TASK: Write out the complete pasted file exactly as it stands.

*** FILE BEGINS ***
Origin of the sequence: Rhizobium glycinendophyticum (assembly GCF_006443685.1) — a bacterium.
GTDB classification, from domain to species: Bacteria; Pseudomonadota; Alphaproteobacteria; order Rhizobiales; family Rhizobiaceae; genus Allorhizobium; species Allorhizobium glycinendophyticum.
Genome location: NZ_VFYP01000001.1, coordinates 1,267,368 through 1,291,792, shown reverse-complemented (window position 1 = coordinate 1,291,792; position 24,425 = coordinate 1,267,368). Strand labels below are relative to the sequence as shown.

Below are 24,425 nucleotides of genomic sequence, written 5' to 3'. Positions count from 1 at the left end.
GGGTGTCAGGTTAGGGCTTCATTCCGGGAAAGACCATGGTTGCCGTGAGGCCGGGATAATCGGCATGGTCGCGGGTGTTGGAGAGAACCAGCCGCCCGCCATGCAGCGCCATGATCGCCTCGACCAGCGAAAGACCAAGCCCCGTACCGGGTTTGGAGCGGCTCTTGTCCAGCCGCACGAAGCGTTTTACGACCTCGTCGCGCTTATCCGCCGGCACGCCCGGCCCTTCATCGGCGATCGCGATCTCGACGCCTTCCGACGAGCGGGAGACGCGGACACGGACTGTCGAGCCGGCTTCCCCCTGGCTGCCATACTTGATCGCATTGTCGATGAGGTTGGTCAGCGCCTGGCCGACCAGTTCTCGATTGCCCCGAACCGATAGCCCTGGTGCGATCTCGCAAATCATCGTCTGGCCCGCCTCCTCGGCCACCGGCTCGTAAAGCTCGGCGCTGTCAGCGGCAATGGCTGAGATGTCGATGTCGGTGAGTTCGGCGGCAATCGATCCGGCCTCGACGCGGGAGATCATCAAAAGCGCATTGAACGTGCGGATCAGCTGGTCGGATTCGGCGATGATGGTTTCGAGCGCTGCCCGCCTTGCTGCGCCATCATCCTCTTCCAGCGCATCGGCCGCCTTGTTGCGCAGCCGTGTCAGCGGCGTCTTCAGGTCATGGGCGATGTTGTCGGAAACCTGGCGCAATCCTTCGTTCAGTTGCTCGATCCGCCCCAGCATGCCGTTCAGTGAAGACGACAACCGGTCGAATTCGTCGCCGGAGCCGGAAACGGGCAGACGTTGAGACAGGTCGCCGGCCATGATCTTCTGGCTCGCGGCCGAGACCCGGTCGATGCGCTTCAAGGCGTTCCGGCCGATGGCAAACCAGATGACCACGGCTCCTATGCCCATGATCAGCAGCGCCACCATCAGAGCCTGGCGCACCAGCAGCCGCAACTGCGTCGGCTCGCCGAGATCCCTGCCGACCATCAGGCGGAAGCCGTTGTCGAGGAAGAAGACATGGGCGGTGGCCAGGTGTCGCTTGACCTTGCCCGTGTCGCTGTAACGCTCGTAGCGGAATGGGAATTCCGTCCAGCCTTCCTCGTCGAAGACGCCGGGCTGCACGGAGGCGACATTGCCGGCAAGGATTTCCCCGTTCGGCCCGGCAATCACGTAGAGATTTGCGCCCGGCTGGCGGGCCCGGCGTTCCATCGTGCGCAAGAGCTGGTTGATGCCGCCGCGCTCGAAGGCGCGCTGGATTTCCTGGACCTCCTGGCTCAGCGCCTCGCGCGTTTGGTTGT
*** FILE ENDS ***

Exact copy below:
Origin of the sequence: Rhizobium glycinendophyticum (assembly GCF_006443685.1) — a bacterium.
GTDB classification, from domain to species: Bacteria; Pseudomonadota; Alphaproteobacteria; order Rhizobiales; family Rhizobiaceae; genus Allorhizobium; species Allorhizobium glycinendophyticum.
Genome location: NZ_VFYP01000001.1, coordinates 1,267,368 through 1,291,792, shown reverse-complemented (window position 1 = coordinate 1,291,792; position 24,425 = coordinate 1,267,368). Strand labels below are relative to the sequence as shown.

Below are 24,425 nucleotides of genomic sequence, written 5' to 3'. Positions count from 1 at the left end.
GGGTGTCAGGTTAGGGCTTCATTCCGGGAAAGACCATGGTTGCCGTGAGGCCGGGATAATCGGCATGGTCGCGGGTGTTGGAGAGAACCAGCCGCCCGCCATGCAGCGCCATGATCGCCTCGACCAGCGAAAGACCAAGCCCCGTACCGGGTTTGGAGCGGCTCTTGTCCAGCCGCACGAAGCGTTTTACGACCTCGTCGCGCTTATCCGCCGGCACGCCCGGCCCTTCATCGGCGATCGCGATCTCGACGCCTTCCGACGAGCGGGAGACGCGGACACGGACTGTCGAGCCGGCTTCCCCCTGGCTGCCATACTTGATCGCATTGTCGATGAGGTTGGTCAGCGCCTGGCCGACCAGTTCTCGATTGCCCCGAACCGATAGCCCTGGTGCGATCTCGCAAATCATCGTCTGGCCCGCCTCCTCGGCCACCGGCTCGTAAAGCTCGGCGCTGTCAGCGGCAATGGCTGAGATGTCGATGTCGGTGAGTTCGGCGGCAATCGATCCGGCCTCGACGCGGGAGATCATCAAAAGCGCATTGAACGTGCGGATCAGCTGGTCGGATTCGGCGATGATGGTTTCGAGCGCTGCCCGCCTTGCTGCGCCATCATCCTCTTCCAGCGCATCGGCCGCCTTGTTGCGCAGCCGTGTCAGCGGCGTCTTCAGGTCATGGGCGATGTTGTCGGAAACCTGGCGCAATCCTTCGTTCAGTTGCTCGATCCGCCCCAGCATGCCGTTCAGTGAAGACGACAACCGGTCGAATTCGTCGCCGGAGCCGGAAACGGGCAGACGTTGAGACAGGTCGCCGGCCATGATCTTCTGGCTCGCGGCCGAGACCCGGTCGATGCGCTTCAAGGCGTTCCGGCCGATGGCAAACCAGATGACCACGGCTCCTATGCCCATGATCAGCAGCGCCACCATCAGAGCCTGGCGCACCAGCAGCCGCAACTGCGTCGGCTCGCCGAGATCCCTGCCGACCATCAGGCGGAAGCCGTTGTCGAGGAAGAAGACATGGGCGGTGGCCAGGTGTCGCTTGACCTTGCCCGTGTCGCTGTAACGCTCGTAGCGGAATGGGAATTCCGTCCAGCCTTCCTCGTCGAAGACGCCGGGCTGCACGGAGGCGACATTGCCGGCAAGGATTTCCCCGTTCGGCCCGGCAATCACGTAGAGATTTGCGCCCGGCTGGCGGGCCCGGCGTTCCATCGTGCGCAAGAGCTGGTTGATGCCGCCGCGCTCGAAGGCGCGCTGGATTTCCTGGACCTCCTGGCTCAGCGCCTCGCGCGTTTGGTTGT